Down syndrome (DS) phenotypes result from triplicated genes, but the effects of three copy genes are not well known. A mouse mapping panel genetically dissecting human chromosome 21 (Hsa21) syntenic regions was used to investigate the contributions and interactions of triplicated Hsa21 orthologous genes on mouse chromosome 16 (Mmu16) on skeletal phenotypes. Skeletal structure and mechanical properties were assessed in femurs of male and female Dp9Tyb, Dp2Tyb, Dp3Tyb, Dp4Tyb, Dp5Tyb, Dp6Tyb, Ts1Rhr and Dp1Tyb;Dyrk1a+/+/− mice. Dp1Tyb mice, with the entire Hsa21 homologous region of Mmu16 triplicated, display bone deficits similar to those of humans with DS and served as a baseline for other strains in the panel. Bone phenotypes varied based on triplicated gene content, sex and bone compartment. Three copies of Dyrk1a played a sex-specific, essential role in trabecular deficits and may interact with other genes to influence cortical deficits related to DS. Triplicated genes in Dp9Tyb and Dp2Tyb mice improved some skeletal parameters. As triplicated genes can both improve and worsen bone deficits, it is important to understand the interaction between and molecular mechanisms of skeletal alterations affected by these genes.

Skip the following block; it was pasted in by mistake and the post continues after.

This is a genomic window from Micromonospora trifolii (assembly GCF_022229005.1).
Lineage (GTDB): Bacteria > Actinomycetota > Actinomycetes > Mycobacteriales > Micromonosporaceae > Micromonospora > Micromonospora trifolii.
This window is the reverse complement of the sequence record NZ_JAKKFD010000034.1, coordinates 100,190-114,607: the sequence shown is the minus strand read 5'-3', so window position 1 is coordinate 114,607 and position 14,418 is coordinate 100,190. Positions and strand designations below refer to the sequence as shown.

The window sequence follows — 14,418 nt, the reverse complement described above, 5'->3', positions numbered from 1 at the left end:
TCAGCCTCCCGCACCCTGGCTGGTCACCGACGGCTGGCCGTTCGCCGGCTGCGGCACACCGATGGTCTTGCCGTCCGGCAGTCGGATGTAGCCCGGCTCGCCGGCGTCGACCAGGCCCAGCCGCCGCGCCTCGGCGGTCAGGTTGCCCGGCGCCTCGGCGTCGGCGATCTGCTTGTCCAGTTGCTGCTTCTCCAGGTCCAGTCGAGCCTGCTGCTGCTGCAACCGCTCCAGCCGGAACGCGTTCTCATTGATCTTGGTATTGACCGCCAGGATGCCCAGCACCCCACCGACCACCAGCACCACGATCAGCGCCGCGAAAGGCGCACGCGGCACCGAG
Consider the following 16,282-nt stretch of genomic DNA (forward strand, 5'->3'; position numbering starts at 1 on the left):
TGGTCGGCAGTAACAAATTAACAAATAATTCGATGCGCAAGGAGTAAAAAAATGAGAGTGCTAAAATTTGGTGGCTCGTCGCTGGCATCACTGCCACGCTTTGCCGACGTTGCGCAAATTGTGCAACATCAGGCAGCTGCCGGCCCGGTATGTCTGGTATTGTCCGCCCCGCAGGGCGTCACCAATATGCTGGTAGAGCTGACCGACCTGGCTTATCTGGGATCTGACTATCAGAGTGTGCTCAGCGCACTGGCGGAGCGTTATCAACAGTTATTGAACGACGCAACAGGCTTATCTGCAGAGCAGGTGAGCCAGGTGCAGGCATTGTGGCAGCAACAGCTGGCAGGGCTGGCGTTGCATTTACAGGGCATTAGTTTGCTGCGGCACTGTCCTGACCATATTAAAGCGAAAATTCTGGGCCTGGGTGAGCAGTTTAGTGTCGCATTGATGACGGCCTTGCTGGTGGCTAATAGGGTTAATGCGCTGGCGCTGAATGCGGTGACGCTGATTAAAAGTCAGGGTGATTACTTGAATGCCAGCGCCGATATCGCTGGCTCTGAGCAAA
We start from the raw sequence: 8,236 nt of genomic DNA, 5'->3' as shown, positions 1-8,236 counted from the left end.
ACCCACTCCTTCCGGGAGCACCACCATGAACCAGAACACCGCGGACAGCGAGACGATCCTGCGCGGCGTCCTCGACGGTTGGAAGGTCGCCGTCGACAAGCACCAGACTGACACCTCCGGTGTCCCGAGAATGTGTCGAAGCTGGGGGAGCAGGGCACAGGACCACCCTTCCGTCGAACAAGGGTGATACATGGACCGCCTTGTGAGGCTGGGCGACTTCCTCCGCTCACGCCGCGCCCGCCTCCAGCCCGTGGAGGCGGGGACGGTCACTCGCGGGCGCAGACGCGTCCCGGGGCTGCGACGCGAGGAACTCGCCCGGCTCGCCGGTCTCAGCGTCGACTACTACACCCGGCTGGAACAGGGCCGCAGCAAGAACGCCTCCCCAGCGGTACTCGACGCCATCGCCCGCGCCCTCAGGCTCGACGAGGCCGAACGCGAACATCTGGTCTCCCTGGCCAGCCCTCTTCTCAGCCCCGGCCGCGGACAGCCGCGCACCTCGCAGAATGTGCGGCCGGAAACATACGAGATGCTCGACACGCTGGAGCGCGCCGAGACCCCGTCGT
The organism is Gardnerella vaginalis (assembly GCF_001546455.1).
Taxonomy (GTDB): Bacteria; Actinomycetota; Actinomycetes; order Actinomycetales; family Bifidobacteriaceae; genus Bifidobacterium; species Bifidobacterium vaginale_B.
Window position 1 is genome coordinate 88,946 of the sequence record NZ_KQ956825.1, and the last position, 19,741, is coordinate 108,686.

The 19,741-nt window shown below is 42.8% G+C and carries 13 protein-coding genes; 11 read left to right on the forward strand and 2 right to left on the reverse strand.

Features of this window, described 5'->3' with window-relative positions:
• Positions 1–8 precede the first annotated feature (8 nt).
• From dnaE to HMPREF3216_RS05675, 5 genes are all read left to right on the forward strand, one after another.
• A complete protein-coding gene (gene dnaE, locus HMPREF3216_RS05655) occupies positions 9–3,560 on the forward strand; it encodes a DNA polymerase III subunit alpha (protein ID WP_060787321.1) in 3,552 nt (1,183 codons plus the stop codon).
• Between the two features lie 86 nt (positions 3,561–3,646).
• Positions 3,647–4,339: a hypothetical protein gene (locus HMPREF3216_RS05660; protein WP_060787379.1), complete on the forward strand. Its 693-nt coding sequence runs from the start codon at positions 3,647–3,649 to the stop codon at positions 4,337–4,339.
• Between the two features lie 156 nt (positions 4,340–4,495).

The genotype–phenotype etiology of Down syndrome (DS), or trisomy 21 (Ts21), affecting ∼1 in 800 live births (de Graaf et al., 2017), is not well understood. Trisomy of human chromosome 21 (Hsa21) produces a dosage imbalance of the genes on Hsa21, which can result in altered protein levels to cause deficits in cognitive, skeletal, cardiac, immune and other systems seen in DS. Multiple non-mutually exclusive hypotheses describe the potential effect of three copy Hsa21 genes on DS phenotypes: a single ‘effector’ or ‘driver’ triplicated gene may play a major role in a particular phenotype and may affect other triplicated or non-triplicated responder genes that cause particular DS phenotypes; multiple triplicated genes may interact to cause a DS phenotype; or compensatory effects may mask the effect of three copy Hsa21 genes and their role in a phenotype (Roper and Reeves, 2006; Antonarakis et al., 2020; Moyer et al., 2021; Duchon et al., 2021). These hypothesized genetic mechanisms may be different for each DS phenotype. The possibility that Ts21 disrupts normal gene expression also leads to questions about the mechanistic manifestation of a particular phenotype or how three copies of ‘dosage-sensitive’ genes influence subphenotypes of a DS trait, including whether triplicated genes have both positive and negative effects on a phenotype or subphenotype (Moyer et al., 2021). Insights into these questions will help understand the effects of genetic dosage imbalance and potential correction of temporally and spatially altered gene expression to improve DS traits.